The NCIP's suggested vaccination schedule is listed below:

​Age of Children

Vaccination

Birth

  • BCG (tuberculosis)

  • Hepatitis B (1st dose)

2 months

  • Hepatitis B (2nd dose)

  • DTaP (1st dose) - Diptheria, Pertussis & Tetanus

  • IPV (1st dose) - Poliomyelitis

  • Hib (1st dose) - Haemophilus Influenzae Type B

4 months

  • DTaP (2nd dose) - Diptheria, Pertussis & Tetanus

  • IPV (2nd dose) - Poliomyelitis

  • Hib (2nd dose) - Haemophilus Influenzae Type B

  • Pneumococcal Conjugate (1st dose) - Pneumococcal Disease

6 months

  • ​Hepatitis B (3rd dose)

  • DTaP (3rd dose) - Diptheria, Pertussis & Tetanus

  • IPV (3rd dose) – Poliomyelitis

  • Hib (3rd dose) - Haemophilus Influenzae Type B

  • Pneumococcal Conjugate (2nd dose) - Pneumococcal Disease

6 – 59 months

  • INF (Anually or per season) - Influenza

​12 months

  • ​Pneumococcal Conjugate (1st booster) - Pneumococcal Disease

  • MMR (1st dose) - Measles, Mumps & Rubella

  • Varicella (1st dose) - Chickenpox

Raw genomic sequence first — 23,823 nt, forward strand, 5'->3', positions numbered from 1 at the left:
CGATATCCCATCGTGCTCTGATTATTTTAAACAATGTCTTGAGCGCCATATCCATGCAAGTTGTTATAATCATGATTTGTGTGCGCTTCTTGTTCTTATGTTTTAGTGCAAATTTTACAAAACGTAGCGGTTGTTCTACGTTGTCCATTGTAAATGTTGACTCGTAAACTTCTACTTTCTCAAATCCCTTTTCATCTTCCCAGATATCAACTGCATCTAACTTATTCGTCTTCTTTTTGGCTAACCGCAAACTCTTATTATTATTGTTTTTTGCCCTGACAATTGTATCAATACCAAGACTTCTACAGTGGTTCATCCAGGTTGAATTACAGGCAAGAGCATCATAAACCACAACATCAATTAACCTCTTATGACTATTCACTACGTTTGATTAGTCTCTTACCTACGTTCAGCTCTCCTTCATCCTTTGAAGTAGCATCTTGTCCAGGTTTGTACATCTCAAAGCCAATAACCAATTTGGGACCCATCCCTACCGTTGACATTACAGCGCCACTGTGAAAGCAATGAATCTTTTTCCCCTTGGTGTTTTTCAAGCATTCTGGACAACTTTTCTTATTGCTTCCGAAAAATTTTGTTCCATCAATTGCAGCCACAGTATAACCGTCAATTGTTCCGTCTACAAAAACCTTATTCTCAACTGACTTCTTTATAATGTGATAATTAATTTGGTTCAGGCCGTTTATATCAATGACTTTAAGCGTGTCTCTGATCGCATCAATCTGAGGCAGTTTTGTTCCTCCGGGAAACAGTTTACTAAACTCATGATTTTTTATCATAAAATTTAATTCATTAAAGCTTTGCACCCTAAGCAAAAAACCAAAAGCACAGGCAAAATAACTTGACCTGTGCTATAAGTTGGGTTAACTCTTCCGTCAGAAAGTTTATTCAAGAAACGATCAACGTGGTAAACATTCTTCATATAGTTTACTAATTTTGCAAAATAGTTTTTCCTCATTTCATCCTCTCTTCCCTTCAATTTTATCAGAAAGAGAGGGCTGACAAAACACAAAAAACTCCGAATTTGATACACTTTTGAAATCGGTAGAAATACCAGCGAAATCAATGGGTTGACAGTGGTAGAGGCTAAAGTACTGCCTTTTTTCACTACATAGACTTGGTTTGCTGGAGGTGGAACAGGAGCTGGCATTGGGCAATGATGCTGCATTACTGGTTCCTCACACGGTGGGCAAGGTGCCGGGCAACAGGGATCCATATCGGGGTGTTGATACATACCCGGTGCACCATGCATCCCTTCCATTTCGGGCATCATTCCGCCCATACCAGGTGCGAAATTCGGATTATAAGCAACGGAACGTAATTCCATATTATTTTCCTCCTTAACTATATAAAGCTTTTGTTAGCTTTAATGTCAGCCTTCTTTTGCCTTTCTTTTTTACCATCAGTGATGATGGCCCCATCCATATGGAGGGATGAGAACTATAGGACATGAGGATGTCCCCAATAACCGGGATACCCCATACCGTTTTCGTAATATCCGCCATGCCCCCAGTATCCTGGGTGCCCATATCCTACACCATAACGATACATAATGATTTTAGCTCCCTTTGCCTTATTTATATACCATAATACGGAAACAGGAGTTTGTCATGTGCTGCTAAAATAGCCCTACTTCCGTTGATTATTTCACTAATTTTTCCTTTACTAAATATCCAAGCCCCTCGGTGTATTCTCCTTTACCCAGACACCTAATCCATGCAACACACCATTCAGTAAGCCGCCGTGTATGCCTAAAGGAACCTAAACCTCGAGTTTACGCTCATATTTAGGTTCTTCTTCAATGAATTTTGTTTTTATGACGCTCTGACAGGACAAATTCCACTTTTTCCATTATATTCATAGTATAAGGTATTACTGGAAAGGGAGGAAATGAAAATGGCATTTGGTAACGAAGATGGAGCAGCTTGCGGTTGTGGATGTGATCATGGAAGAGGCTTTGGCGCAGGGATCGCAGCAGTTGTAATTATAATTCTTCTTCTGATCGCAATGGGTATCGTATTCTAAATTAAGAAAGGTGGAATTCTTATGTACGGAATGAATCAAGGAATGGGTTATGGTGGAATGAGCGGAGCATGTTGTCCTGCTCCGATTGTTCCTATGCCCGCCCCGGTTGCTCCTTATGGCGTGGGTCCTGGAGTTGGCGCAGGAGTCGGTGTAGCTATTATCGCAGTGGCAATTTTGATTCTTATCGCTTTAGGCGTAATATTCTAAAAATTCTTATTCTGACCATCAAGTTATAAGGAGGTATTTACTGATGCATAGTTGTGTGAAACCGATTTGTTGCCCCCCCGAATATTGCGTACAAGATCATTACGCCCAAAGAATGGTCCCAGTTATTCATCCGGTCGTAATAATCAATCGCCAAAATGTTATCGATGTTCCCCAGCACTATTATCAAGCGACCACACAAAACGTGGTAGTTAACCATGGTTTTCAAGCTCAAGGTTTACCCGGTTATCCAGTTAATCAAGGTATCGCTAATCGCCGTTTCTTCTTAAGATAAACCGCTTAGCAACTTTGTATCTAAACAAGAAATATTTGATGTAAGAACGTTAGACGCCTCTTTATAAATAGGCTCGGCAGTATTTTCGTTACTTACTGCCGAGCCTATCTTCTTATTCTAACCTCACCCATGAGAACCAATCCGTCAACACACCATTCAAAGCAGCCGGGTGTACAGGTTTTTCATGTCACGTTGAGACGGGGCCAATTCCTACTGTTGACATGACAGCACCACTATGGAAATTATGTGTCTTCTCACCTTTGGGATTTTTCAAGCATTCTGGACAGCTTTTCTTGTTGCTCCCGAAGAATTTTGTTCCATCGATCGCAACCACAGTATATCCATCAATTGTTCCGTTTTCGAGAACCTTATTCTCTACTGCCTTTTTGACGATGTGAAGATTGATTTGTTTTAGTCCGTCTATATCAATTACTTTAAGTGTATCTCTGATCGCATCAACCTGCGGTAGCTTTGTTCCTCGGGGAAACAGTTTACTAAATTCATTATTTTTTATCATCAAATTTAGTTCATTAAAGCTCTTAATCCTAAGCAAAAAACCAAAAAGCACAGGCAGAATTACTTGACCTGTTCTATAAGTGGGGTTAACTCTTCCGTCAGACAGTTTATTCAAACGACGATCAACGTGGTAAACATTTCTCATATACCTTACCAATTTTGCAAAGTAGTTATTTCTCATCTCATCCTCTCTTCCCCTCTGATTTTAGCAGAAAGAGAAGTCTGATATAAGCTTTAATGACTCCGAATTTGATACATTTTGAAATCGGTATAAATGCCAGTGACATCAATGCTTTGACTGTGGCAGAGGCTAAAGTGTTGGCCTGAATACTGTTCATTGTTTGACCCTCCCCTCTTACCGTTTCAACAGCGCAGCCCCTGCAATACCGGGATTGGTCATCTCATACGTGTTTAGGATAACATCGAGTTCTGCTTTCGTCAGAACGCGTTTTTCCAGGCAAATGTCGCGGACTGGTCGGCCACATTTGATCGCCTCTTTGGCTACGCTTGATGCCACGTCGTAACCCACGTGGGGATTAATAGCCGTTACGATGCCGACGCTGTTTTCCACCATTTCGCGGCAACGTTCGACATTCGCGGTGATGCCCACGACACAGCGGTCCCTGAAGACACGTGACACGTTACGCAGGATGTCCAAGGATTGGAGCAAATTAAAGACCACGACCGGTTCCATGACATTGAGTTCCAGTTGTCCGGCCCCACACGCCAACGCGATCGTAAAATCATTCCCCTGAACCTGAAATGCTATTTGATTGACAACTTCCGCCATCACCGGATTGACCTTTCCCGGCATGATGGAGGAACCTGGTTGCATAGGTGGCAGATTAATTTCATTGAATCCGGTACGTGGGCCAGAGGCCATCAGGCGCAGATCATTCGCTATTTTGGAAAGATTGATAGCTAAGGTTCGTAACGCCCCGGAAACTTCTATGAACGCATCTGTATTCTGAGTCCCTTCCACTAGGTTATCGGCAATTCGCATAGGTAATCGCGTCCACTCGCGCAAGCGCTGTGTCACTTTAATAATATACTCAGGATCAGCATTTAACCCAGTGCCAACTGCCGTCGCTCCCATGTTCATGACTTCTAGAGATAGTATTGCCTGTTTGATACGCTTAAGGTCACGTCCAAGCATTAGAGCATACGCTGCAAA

​15 months

  • ​MMR (2nd dose) - Measles, Mumps & Rubella

  • Varicella (2nd dose) - Chickenpox

​At 4 to 6 years old

  • ​Diphtheria, Pertussis, Tetanus (DTaP) (second booster dose)

  • Polio (IPV) (second booster dose)

  • MMR (second dose)

​18 months

  • ​DTaP (1st booster) - Diptheria, Pertussis & Tetanus

  • IPV (1st booster) – Poliomyelitis

  • Hib (1st booster) - Haemophilus Influenzae Type B

​10 – 11years

  • ​Tdap (2nd booster) - Tetanus Toxiod, Reduced Diptheria Toxiod and Acellular Pertussis

  • Oral Polio (2nd booster) - Poliomyelitis

​12 – 13 years

  • ​HPV (1st dose) - Human Papillomavirus

​13 – 14 years

  • ​HPV (2st dose) - Human Papillomavirus


Side Effects of Vaccination


Like any medication, vaccines can have potential side effects, although they are generally minor. Common adverse effects include a sore, red, or swollen injection site, as well as mild fever and fussiness. Serious side effects are rare but can include allergic reactions, seizures, or high fever.